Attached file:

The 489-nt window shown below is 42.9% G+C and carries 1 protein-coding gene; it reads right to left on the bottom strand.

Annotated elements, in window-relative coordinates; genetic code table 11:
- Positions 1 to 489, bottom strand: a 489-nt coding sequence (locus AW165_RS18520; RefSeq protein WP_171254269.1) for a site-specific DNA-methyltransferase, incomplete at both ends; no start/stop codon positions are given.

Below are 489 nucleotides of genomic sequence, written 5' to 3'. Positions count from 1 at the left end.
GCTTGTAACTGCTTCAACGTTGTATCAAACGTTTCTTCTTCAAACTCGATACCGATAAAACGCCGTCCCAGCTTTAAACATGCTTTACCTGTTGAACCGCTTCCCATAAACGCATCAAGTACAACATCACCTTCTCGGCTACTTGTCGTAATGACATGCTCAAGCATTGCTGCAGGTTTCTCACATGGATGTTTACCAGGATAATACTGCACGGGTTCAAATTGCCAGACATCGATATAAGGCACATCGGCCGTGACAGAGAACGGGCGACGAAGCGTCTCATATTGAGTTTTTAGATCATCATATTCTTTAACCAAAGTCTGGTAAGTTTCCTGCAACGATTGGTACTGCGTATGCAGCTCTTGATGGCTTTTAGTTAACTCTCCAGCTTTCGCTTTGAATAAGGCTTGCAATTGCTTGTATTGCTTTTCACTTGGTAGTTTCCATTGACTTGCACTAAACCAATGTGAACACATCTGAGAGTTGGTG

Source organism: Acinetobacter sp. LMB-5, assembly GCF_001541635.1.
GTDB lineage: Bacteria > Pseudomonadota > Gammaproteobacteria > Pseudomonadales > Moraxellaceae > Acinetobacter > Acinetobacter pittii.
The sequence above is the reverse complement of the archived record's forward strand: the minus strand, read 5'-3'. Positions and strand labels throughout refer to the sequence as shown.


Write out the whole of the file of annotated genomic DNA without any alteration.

The 489-nt window shown below is 42.9% G+C and carries 1 protein-coding gene; it reads right to left on the bottom strand.

Annotated elements, in window-relative coordinates; genetic code table 11:
- Positions 1 to 489, bottom strand: a 489-nt coding sequence (locus AW165_RS18520; RefSeq protein WP_171254269.1) for a site-specific DNA-methyltransferase, incomplete at both ends; no start/stop codon positions are given.

Below are 489 nucleotides of genomic sequence, written 5' to 3'. Positions count from 1 at the left end.
GCTTGTAACTGCTTCAACGTTGTATCAAACGTTTCTTCTTCAAACTCGATACCGATAAAACGCCGTCCCAGCTTTAAACATGCTTTACCTGTTGAACCGCTTCCCATAAACGCATCAAGTACAACATCACCTTCTCGGCTACTTGTCGTAATGACATGCTCAAGCATTGCTGCAGGTTTCTCACATGGATGTTTACCAGGATAATACTGCACGGGTTCAAATTGCCAGACATCGATATAAGGCACATCGGCCGTGACAGAGAACGGGCGACGAAGCGTCTCATATTGAGTTTTTAGATCATCATATTCTTTAACCAAAGTCTGGTAAGTTTCCTGCAACGATTGGTACTGCGTATGCAGCTCTTGATGGCTTTTAGTTAACTCTCCAGCTTTCGCTTTGAATAAGGCTTGCAATTGCTTGTATTGCTTTTCACTTGGTAGTTTCCATTGACTTGCACTAAACCAATGTGAACACATCTGAGAGTTGGTG

Source organism: Acinetobacter sp. LMB-5, assembly GCF_001541635.1.
GTDB lineage: Bacteria > Pseudomonadota > Gammaproteobacteria > Pseudomonadales > Moraxellaceae > Acinetobacter > Acinetobacter pittii.
The sequence above is the reverse complement of the archived record's forward strand: the minus strand, read 5'-3'. Positions and strand labels throughout refer to the sequence as shown.